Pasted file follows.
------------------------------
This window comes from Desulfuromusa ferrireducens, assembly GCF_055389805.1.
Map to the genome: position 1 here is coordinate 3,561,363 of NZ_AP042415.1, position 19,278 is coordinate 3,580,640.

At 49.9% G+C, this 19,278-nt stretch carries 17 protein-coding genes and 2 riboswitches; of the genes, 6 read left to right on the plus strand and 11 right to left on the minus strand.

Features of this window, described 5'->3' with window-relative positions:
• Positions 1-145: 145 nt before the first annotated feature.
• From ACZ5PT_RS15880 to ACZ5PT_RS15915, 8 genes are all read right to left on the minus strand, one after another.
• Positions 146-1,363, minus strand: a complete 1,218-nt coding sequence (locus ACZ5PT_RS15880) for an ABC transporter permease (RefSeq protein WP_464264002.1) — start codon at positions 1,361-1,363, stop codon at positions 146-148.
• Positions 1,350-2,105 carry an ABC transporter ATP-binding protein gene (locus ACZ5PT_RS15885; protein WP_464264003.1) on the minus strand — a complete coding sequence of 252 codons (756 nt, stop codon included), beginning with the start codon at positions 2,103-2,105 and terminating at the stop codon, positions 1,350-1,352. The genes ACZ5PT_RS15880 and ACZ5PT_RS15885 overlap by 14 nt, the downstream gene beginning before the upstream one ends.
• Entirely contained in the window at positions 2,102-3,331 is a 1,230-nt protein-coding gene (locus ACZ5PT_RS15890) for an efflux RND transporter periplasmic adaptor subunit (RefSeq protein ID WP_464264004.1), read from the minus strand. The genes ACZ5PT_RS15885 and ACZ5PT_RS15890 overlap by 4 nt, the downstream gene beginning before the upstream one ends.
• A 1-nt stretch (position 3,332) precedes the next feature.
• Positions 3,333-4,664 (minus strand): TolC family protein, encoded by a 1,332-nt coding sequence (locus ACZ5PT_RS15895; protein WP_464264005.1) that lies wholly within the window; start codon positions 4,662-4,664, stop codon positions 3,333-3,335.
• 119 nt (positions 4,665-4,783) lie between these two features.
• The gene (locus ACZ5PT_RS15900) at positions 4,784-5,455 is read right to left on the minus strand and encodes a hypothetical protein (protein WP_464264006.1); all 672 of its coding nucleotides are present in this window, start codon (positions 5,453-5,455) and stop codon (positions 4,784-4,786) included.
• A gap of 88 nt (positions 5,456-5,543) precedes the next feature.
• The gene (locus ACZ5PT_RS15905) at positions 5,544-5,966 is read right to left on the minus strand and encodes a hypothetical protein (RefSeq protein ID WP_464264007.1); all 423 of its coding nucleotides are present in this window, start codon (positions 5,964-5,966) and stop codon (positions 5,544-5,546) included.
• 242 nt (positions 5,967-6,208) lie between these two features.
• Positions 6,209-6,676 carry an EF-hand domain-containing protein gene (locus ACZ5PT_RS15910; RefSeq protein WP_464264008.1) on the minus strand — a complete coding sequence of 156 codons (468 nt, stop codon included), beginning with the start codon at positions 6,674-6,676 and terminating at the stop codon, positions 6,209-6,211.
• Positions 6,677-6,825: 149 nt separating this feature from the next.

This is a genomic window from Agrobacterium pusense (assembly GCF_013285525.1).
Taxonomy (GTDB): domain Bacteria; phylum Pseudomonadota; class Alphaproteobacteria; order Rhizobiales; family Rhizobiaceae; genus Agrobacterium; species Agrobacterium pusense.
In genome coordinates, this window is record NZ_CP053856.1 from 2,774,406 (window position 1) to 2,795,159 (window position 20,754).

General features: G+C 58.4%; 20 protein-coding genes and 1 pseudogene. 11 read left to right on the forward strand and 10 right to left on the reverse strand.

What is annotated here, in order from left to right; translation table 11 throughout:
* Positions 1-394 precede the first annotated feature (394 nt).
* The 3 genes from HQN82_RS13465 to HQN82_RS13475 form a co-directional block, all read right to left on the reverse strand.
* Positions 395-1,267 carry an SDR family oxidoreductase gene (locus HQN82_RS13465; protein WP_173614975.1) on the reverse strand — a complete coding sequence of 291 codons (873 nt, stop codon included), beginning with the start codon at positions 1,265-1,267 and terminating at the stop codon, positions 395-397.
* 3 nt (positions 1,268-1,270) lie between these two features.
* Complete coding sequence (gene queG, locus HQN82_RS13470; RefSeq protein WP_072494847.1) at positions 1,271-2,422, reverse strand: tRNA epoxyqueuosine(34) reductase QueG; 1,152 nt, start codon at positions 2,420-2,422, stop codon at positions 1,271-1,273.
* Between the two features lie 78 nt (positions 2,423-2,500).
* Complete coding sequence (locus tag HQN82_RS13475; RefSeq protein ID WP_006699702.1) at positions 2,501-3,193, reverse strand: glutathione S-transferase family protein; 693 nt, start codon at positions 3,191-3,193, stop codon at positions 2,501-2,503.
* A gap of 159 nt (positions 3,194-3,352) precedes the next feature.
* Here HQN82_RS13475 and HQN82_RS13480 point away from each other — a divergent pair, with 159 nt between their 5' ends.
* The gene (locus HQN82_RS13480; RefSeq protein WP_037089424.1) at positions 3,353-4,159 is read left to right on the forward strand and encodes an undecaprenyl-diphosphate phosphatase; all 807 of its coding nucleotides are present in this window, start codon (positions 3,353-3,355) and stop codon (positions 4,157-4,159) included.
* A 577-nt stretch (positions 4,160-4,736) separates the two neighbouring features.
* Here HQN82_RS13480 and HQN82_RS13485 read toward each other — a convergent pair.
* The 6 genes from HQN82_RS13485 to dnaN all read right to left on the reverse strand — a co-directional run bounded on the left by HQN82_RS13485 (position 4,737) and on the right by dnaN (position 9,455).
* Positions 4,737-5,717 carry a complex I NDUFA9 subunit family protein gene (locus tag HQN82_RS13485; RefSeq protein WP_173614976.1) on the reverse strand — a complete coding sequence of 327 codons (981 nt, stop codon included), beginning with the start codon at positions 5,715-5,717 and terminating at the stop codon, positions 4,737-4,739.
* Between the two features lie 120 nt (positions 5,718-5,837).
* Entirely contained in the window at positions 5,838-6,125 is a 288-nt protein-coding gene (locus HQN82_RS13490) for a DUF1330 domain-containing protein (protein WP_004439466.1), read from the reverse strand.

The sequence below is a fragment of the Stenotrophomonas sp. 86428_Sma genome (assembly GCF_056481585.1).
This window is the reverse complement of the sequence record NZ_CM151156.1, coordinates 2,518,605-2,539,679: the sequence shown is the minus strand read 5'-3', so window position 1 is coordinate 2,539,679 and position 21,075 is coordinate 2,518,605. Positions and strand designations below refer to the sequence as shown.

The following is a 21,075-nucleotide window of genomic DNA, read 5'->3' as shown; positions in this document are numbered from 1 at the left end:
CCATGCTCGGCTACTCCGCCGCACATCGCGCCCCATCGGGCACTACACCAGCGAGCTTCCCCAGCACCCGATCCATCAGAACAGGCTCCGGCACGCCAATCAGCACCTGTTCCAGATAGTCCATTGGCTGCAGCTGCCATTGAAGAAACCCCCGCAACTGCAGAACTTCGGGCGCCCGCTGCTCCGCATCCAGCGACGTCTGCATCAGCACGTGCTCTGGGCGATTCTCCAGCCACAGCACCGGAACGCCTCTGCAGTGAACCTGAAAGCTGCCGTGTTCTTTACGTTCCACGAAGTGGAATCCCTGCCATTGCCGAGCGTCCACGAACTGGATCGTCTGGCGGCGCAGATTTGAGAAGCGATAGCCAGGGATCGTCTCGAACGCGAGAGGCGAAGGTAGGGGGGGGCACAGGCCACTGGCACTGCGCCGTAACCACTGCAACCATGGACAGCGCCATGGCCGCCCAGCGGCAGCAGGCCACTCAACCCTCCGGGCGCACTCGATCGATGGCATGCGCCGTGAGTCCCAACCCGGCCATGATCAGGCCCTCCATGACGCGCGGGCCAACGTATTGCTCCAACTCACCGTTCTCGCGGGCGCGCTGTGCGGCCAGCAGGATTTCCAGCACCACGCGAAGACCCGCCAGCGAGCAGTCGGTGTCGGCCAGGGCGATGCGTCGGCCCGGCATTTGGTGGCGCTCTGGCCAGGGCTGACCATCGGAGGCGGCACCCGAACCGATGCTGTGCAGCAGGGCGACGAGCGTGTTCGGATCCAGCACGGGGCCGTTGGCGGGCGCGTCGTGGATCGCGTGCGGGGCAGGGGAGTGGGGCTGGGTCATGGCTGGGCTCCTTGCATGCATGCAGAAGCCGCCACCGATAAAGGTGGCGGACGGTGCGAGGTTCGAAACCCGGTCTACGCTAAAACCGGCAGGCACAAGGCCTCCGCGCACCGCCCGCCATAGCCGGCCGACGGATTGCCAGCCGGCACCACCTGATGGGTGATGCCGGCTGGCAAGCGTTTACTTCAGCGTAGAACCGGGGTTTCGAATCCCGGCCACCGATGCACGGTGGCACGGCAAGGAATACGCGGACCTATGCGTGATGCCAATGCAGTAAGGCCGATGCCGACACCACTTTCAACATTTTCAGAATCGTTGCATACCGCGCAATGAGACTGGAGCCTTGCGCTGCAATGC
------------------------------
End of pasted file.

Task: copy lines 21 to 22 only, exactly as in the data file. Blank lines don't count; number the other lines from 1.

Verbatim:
In genome coordinates, this window is record NZ_CP053856.1 from 2,774,406 (window position 1) to 2,795,159 (window position 20,754).

General features: G+C 58.4%; 20 protein-coding genes and 1 pseudogene. 11 read left to right on the forward strand and 10 right to left on the reverse strand.